Soon, that sky will also feature gleaming Airbus jets. Perhaps Justine will be building them rather than waiting tables. And if it’s anything like the impact of the automobile industry on the rest of the South, Mobile will find itself in a new league. Says Sisson: “The world will be looking at Mobile, instead of Mobile looking out at the world.”

Micheline Maynard is a writer and author based in Ann Arbor, Michigan. She previously ran the public media project Changing Gears, and was Detroit bureau chief for the New York Times.

The Brookley Aeroplex:


The Southern Road: Ty Cobb Lives On

I have been a fan of the Detroit Tigers since I was old enough to hold one of the big, fat, orange pencils that they used to sell at Tiger Stadium. Through the years, I’ve heard plenty about Ty Cobb, the famous, supposedly mean slugger who set records that still stand. Since his nickname was “the Georgia Peach,” I knew he was from Georgia.

So, when I spotted a sign for Royston, Georgia, on Interstate 85 on the way from Greenville, South Carolina, to Chattanooga, of course I had to stop and find the Ty Cobb Museum. Along the way, I saw other signs for the Ty Cobb Healthcare System, which I thought was amusing, and which I soon learned is one of Cobb’s greatest legacies outside baseball.

Cobb wasn’t lucky in love, and two of his three sons died young. Left somewhat adrift, Cobb donated $100,000 to build a hospital in Royston, and he donated almost $1 million in today’s dollars to set up a scholarship fund for Georgia youngsters.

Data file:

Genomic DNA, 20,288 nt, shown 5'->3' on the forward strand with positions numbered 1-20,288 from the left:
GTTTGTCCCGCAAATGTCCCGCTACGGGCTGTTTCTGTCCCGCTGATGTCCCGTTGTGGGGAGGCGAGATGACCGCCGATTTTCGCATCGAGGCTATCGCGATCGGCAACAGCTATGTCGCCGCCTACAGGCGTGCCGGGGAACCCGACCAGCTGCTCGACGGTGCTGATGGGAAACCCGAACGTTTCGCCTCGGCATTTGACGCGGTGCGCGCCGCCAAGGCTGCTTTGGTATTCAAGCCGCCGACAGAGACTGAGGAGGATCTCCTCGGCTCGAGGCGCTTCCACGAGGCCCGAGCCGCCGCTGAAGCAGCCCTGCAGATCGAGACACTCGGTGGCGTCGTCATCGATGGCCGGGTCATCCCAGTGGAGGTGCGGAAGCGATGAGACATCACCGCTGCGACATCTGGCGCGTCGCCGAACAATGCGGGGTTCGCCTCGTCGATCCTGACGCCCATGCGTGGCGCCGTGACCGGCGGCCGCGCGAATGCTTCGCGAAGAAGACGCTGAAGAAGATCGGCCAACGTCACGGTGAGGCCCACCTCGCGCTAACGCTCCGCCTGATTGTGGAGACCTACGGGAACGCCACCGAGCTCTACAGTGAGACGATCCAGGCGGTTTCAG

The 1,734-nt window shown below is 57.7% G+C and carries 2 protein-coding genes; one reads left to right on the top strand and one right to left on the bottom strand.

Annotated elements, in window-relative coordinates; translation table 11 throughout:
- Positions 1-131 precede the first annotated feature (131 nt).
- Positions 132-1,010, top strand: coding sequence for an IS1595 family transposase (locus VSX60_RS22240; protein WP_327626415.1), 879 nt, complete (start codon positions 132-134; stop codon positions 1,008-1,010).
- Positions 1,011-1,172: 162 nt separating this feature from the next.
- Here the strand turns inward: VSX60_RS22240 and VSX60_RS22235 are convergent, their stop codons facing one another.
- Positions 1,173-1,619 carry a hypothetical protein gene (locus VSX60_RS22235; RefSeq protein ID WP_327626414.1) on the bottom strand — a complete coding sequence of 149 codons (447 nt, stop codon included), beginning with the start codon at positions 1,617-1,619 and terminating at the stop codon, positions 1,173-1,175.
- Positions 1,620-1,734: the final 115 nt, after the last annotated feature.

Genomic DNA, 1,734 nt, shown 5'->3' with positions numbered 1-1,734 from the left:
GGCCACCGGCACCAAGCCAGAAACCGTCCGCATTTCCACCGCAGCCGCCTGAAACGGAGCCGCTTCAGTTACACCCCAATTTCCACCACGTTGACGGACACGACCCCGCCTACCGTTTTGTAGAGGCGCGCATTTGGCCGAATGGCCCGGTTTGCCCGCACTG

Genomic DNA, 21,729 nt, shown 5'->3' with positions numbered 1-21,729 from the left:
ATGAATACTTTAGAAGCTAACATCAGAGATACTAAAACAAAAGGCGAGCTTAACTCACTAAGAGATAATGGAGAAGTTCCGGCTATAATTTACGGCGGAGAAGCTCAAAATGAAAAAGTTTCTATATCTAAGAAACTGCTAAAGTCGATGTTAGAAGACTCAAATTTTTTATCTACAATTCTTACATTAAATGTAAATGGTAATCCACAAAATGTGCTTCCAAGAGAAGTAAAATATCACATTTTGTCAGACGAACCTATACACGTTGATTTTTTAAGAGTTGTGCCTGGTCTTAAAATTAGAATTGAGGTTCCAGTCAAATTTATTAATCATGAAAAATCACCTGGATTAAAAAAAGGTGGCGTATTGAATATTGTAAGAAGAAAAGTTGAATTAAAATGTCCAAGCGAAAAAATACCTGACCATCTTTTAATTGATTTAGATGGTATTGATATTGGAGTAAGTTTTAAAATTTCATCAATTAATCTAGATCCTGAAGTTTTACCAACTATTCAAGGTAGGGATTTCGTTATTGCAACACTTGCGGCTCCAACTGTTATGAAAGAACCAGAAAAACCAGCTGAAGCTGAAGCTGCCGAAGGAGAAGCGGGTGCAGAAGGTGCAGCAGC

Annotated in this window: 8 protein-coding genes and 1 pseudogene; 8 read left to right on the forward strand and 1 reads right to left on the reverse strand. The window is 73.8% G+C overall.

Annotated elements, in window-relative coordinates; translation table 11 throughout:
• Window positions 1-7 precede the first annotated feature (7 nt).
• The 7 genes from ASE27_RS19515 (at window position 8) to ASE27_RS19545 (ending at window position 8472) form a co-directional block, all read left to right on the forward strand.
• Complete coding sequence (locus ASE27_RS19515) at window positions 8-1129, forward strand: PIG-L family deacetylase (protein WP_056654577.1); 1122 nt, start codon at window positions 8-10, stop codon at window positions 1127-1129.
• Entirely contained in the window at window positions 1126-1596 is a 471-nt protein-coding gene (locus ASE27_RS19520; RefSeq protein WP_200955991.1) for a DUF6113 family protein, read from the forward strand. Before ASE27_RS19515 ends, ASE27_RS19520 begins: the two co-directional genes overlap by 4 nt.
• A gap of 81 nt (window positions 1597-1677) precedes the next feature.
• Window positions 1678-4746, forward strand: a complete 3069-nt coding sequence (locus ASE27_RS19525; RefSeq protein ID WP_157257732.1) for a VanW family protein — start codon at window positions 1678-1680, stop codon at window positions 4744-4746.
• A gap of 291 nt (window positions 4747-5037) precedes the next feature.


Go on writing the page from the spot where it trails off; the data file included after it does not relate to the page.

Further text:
The Ty Cobb Museum is housed in a clinic that is part of the medical system. The gift shop, which sells the Ty Cobble-head and some snazzy fleece tops, is also the clinic office. Once you pay $5, you can enter the museum where there’s a film, and exhibits that include Cobb’s Detroit Tigers uniform, and his spikes, which he supposedly turned on every opposing baseman.

It’s a tiny memorial to someone who’s still talked about in baseball, a century after he played. But the bigger legacy is obviously in what he did for Royston.

The Southern Road: How To Eat A Boiled Peanut

Boiled peanuts are one of those delicacies where you either love them, or you don’t. You can find them all over the south. They’re boiled because they are cooked in salted water, and are then kept warm in their juices in an electric casserole or crock pot.

I first encountered them in a gas station between Birmingham and Montgomery, and dipped up a cupful to try in private. I wound up with a mouthful of hull, which I spit out, and peanut, which I liked. But until I got to Georgiana, Alabama, I didn’t know I was doing it wrong.

I spotted the signs first: “boiled green peanuts.” Then I spotted The Peanut Hut. Venturing inside, I was offered a sample of boiled green peanuts – green, because they’ve just come out of the ground, where other boiled peanuts are made from dried peanuts. Green, I was assured, are superior.